number or proportion of specialist residency positions have provoked considerable controversy.

In dentistry, aggregate work force planning focuses more on predoctoral enrollments than on residency positions. Moreover, most of the concern about residencies focuses on increasing the number of general dentistry positions rather than cutting the absolute number of specialist positions or specifying a percentage split between generalist and specialist positions. One concern in assessing the adequacy of supply to meet requirements for oral health services is the work load of practitioners. ADA survey data (1992f) indicate that the average general dentist works 48 weeks a year and spends an average of 37 hours per week in practice (33.6 hours treating patients). The average appointment wait time was about seven days. One ADA analysis suggests that less than two-thirds of available "capacity in dentistry" has been used in recent years. That number was derived by assuming that all dentists could provide the volume of service provided by the top quartile of dentists (ADA, 1993a).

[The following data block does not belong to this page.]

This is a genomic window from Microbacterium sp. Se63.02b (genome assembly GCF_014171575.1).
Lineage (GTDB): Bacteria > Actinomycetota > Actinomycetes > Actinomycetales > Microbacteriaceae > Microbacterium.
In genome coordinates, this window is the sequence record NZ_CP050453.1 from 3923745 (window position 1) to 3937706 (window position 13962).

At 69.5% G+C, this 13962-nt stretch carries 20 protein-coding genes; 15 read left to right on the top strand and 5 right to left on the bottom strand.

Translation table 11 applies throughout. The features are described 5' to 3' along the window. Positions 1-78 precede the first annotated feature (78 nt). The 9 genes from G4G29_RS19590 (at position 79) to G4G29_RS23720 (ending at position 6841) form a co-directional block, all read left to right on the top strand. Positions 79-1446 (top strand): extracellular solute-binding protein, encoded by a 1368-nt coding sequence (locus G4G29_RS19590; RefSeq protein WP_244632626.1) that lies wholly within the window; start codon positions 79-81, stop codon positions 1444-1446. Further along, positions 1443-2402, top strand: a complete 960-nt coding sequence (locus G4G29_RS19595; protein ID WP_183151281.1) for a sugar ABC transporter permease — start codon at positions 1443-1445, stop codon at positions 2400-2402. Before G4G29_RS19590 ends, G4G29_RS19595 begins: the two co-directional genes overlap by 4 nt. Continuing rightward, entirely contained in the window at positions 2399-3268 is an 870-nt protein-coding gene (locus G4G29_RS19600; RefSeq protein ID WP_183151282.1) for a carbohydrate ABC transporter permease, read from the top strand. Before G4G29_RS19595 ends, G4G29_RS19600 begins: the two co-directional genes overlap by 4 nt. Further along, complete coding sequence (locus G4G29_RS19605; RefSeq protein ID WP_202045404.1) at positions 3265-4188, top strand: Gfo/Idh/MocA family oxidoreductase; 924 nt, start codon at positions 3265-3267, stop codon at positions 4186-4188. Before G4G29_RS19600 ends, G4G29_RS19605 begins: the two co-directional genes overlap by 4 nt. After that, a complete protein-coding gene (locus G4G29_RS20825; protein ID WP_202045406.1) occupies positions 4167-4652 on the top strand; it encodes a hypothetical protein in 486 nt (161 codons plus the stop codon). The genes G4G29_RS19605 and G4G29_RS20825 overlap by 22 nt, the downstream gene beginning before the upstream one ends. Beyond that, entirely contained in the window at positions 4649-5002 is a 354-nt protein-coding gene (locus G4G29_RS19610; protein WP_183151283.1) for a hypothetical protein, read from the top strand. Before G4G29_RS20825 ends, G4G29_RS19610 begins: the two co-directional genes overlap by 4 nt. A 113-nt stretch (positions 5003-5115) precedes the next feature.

Similarly, a study comparing educational costs and incomes for professionals reported fewer hours worked annually for dentists than for primary care and procedure-based specialty physicians, lawyers, and business people with M.B.A. degrees (Weeks et al., 1994). For example, for professionals aged 36-45, annual hours worked were 1,613 for dentists (patient care hours only, generalists and specialists); 1,893 for lawyers; 2,520 for business people; 2,674 for primary care physicians (patient care only); and 2,730 for specialists (patient care only). Differences in data definitions and sources undoubtedly account for some of this variation, and professional interpretations of terms such as "patient care hours" may vary. Nonetheless, the numbers raise the possibility of some reserve capacity in the dental work force, although differences in work load may reflect different choices about lifestyle, income, and other factors that might limit the extent to which dentists would increase their work load in response in an increase in the demand for their services.

Whatever the national supply picture, state or regional circumstances may differ. As described in the background paper by Capilouto et al., some research has attempted to assess work force requirements within states based on information and judgments about supply, demand, and need. Several regional organizations exist to assist states with higher education planning and policy. These organizations, which include the Western Interstate Commission for Higher Education, the New England Board of Higher Educa-



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